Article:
History of Princely State of Raigarh
The ruling family of the princely state was established by Madan Singh, who was a Gond. The clan was previously settled in Bairagarh but after they were driven out, the family established themselves in Raigarh. In the first half of the 17th century, the zamindari, which was a feudatory of Sambalpur, granted the title of raja to the chief of the dynasty for military service. In the year 1803, during the rule of Jujhar Singh, the Sambalpur group of states was ceded by the Marathas to the Company. The territory of Raigarh belonged to the Sambalpur group of states. It was restored back in 1806. But the princely state of Raigarh remained under the protection of the British administration of India. Later in the year 1865, the title and style of Raja was bestowed as the status of feudatory chief.
Bargarh was a zamindari region consisting of a total area of 399 sq miles and a population of 18,000. It was ceded to the British government of India by Nagpur in 1826. In the year 1833, it lapsed on the assurance of the zamindar for mutiny and rebellion. Due to the adverse effects of the rebellion, the region of Bargarh was handed over to Raja Deonath Singh, who was the son and successor of Jhujhar Singh. The Raja exercised the full powers of a ruling chief and was assisted by a Dewan. The princely state of Raigarh was segregated into 3 parganas, namely Raigarh, Tamnar and Bargarh.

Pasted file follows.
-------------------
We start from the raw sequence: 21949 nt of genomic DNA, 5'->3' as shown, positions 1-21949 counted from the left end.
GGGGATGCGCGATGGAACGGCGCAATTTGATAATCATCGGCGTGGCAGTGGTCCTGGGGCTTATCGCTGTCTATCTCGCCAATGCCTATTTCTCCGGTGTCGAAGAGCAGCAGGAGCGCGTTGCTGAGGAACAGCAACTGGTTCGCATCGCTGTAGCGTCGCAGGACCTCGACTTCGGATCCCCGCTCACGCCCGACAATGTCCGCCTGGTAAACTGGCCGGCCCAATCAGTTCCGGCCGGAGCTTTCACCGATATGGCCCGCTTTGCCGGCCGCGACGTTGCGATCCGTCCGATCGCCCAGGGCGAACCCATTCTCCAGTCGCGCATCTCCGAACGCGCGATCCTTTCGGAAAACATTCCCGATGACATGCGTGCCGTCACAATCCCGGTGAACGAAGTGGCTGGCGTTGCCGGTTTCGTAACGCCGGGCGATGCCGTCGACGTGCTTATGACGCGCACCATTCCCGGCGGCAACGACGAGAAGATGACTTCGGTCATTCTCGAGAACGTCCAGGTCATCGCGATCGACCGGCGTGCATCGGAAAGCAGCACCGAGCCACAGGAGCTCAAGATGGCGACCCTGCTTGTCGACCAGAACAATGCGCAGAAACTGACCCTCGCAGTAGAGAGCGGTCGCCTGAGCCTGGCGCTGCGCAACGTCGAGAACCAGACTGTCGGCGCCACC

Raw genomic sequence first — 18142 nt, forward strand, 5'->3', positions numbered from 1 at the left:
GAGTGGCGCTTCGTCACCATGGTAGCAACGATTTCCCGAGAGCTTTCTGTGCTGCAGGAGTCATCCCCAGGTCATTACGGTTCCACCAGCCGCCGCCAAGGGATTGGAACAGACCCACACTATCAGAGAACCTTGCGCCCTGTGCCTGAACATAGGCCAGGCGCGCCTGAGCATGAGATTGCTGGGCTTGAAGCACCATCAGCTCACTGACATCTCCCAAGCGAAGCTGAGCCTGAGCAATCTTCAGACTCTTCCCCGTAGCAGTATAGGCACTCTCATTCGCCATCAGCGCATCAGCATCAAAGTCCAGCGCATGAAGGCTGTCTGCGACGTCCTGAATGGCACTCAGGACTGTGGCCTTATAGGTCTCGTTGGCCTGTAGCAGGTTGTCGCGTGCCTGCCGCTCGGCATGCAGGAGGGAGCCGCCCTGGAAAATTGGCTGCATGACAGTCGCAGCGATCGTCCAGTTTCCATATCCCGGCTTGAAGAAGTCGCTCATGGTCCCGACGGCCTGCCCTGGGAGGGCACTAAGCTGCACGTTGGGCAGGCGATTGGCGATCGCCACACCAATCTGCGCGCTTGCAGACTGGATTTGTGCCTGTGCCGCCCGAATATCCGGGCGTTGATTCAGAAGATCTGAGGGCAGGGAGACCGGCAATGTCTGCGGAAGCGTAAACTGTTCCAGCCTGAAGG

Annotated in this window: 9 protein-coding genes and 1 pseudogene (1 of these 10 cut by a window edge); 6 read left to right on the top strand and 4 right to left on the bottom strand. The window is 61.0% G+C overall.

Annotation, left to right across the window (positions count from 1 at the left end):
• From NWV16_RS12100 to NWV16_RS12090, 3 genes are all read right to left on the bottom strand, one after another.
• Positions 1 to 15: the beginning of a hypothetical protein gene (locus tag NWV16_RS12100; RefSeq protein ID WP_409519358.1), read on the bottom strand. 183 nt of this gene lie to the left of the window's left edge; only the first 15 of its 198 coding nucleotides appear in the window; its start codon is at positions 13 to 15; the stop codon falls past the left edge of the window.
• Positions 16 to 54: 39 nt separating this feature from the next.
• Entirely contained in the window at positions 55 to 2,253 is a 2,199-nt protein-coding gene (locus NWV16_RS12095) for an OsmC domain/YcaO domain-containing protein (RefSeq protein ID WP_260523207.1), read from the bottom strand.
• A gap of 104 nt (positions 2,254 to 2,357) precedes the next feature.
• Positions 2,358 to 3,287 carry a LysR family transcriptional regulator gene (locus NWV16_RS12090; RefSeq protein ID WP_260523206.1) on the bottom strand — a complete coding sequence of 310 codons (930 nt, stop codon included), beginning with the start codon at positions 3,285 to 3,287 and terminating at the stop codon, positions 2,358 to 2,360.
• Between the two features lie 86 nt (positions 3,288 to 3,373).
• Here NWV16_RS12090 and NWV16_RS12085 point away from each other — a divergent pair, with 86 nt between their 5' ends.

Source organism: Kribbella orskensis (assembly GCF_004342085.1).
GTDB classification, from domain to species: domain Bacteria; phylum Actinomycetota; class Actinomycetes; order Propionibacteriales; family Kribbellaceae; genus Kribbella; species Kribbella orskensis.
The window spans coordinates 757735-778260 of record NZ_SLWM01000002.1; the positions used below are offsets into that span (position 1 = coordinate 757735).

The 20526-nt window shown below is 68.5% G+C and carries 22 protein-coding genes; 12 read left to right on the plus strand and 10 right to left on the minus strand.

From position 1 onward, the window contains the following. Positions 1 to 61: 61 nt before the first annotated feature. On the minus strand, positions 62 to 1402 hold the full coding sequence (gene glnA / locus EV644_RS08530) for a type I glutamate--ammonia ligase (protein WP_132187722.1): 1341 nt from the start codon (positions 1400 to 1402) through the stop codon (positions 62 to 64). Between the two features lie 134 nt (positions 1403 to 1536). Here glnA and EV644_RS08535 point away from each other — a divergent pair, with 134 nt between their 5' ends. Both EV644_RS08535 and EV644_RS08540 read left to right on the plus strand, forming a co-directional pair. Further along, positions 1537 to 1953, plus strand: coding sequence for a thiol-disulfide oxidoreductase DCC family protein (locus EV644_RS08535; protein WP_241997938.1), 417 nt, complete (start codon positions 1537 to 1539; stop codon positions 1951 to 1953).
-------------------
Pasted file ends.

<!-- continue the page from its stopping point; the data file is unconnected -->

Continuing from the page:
The princely state of Raigarh was one of the original constituent members of the Chamber of Princes, which included a number of smaller states indirectly represented by 12 princes who were elected periodically. In the year 1940, the Raja of Raigarh was admitted to the Chamber in his own right.